Step one to thinking of partnerships: Take the opportunity to proactively ask both customers and employees how to improve our business. I often learn more in one candid conversation than years in business school. In our case study, after engineering the customer's site, we had nothing in our arsenal that would accommodate their needs. But the question became, not what we have, but is there a resource out there that could help? If this customer needs this specialized product, how many other companies like theirs could as well? Get the specs and market potential to someone who can create this new product(s), and make that someone the third leg of this partnership, basically share the wealth.
I went searching. We needed a lighter, more mobile, more affordable series of products -- basically from one big mountain to many molehills.
3. Trial marketing, working out the kinks in real time.
Because we had built a partnership with our customer, we saved thousands if not millions field testing this brand new product. All three partners, reseller, customer and manufacture had a vested interest in having this new product succeed. We were on the same team working out the bugs and actually had fun along the way. This new product had the potential to not only satisfy the needs of our customer, it had prime time, big market share written all over it. (As a result this product went into worldwide production.)
4. Joint ventures can create profits by partnering with customers.
Fourteen months later, we had one very happy, very large customer who bought this product for all of its locations. We had salvaged a customer who was buying everything we had and a manufacturer who put this new innovative product on the market worldwide and did very well. The partners shared the success, and we continued to discuss other ideas and services that would help us all.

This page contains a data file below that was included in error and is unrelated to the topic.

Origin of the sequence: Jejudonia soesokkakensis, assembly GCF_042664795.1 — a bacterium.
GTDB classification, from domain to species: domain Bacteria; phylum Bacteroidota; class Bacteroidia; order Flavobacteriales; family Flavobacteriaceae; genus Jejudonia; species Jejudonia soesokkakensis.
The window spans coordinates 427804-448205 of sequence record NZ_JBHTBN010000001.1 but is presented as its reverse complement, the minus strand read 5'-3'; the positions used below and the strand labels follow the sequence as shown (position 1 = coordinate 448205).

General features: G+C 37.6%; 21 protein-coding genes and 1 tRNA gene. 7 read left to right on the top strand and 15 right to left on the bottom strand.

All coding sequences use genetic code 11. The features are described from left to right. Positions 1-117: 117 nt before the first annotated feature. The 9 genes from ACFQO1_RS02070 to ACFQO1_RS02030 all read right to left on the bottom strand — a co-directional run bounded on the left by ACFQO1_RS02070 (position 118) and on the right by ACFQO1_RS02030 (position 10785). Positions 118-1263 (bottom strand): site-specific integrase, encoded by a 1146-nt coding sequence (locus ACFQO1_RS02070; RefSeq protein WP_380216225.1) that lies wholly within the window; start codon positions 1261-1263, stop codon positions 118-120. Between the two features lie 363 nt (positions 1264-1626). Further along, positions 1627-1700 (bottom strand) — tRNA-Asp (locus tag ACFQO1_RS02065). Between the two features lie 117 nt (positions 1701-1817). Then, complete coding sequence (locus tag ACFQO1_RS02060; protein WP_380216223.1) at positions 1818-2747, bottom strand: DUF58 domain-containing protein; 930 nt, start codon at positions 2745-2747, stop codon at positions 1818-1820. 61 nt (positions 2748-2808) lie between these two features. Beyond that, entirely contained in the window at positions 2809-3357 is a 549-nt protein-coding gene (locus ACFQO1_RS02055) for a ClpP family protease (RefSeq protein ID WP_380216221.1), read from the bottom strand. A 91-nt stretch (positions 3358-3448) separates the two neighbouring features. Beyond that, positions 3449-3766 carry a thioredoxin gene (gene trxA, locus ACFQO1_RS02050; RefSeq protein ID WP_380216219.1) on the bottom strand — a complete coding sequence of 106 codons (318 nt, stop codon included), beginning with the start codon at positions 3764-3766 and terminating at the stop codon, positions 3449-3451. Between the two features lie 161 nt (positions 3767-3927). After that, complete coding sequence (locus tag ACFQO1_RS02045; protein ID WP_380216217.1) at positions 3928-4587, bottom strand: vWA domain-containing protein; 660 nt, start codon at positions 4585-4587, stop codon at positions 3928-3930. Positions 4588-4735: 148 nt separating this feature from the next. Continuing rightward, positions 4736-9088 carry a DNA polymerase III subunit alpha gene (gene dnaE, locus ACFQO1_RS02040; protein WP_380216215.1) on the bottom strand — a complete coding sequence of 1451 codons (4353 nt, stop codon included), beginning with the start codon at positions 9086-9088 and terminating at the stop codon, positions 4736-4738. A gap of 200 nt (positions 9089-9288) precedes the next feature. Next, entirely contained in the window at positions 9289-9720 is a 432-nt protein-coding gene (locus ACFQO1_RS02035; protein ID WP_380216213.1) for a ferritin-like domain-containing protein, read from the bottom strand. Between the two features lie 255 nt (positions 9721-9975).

5. Going deeper, getting into the C-suite.
One of the best outcomes of partnering is going deeper within the customer's organization. I had access to people I would have never dreamt possible, and not because I was selling. I was partnering...actively listening ...going beyond and providing something of real tangible value. The organization top down, bottom up were now vested, curious and saw the potential of what we were doing.
Not all engagements work out this well. It took me longer to get this through the legal wrangling than it did to make the product. But it was a great example within my own organization of how to leave selling behind and being partnering/customer engagements. Partnering is about being the trusted advisor who are invited in to discuss business process, provide referral networks and being an objective resource to customers. This goes way beyond the sales training catch phrase and is a real, tangible methodology based on customer engagement programs.
Simple is better, getting back to basics and treating our customers like partners is not only the right thing to do, but can also creates tremendous opportunity for mutual growth and prosperity. Today is the right time to rethink, reengage and reenergize your relationships with your customers.